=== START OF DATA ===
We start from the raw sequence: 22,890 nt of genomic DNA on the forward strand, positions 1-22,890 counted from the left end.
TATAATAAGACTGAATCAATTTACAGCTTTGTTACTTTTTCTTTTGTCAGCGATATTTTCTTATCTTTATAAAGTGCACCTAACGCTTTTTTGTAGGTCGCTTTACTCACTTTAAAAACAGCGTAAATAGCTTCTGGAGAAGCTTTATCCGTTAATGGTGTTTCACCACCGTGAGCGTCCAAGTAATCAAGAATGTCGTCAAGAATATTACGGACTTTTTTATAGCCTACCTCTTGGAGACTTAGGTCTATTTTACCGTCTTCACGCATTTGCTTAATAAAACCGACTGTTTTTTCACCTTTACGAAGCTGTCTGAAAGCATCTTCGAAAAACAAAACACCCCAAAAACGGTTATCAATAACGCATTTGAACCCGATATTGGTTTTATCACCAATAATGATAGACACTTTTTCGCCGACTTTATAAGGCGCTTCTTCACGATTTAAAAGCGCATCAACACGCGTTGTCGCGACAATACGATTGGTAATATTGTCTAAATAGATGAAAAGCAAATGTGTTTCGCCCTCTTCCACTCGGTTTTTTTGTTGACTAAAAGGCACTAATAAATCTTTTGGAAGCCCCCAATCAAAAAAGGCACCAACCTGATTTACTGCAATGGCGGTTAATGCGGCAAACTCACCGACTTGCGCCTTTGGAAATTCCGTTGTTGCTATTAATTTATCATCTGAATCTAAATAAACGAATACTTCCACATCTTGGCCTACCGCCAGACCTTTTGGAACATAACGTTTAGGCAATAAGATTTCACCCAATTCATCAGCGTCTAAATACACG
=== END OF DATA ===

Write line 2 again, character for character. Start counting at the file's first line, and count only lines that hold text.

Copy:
TATAATAAGACTGAATCAATTTACAGCTTTGTTACTTTTTCTTTTGTCAGCGATATTTTCTTATCTTTATAAAGTGCACCTAACGCTTTTTTGTAGGTCGCTTTACTCACTTTAAAAACAGCGTAAATAGCTTCTGGAGAAGCTTTATCCGTTAATGGTGTTTCACCACCGTGAGCGTCCAAGTAATCAAGAATGTCGTCAAGAATATTACGGACTTTTTTATAGCCTACCTCTTGGAGACTTAGGTCTATTTTACCGTCTTCACGCATTTGCTTAATAAAACCGACTGTTTTTTCACCTTTACGAAGCTGTCTGAAAGCATCTTCGAAAAACAAAACACCCCAAAAACGGTTATCAATAACGCATTTGAACCCGATATTGGTTTTATCACCAATAATGATAGACACTTTTTCGCCGACTTTATAAGGCGCTTCTTCACGATTTAAAAGCGCATCAACACGCGTTGTCGCGACAATACGATTGGTAATATTGTCTAAATAGATGAAAAGCAAATGTGTTTCGCCCTCTTCCACTCGGTTTTTTTGTTGACTAAAAGGCACTAATAAATCTTTTGGAAGCCCCCAATCAAAAAAGGCACCAACCTGATTTACTGCAATGGCGGTTAATGCGGCAAACTCACCGACTTGCGCCTTTGGAAATTCCGTTGTTGCTATTAATTTATCATCTGAATCTAAATAAACGAATACTTCCACATCTTGGCCTACCGCCAGACCTTTTGGAACATAACGTTTAGGCAATAAGATTTCACCCAATTCATCAGCGTCTAAATACACG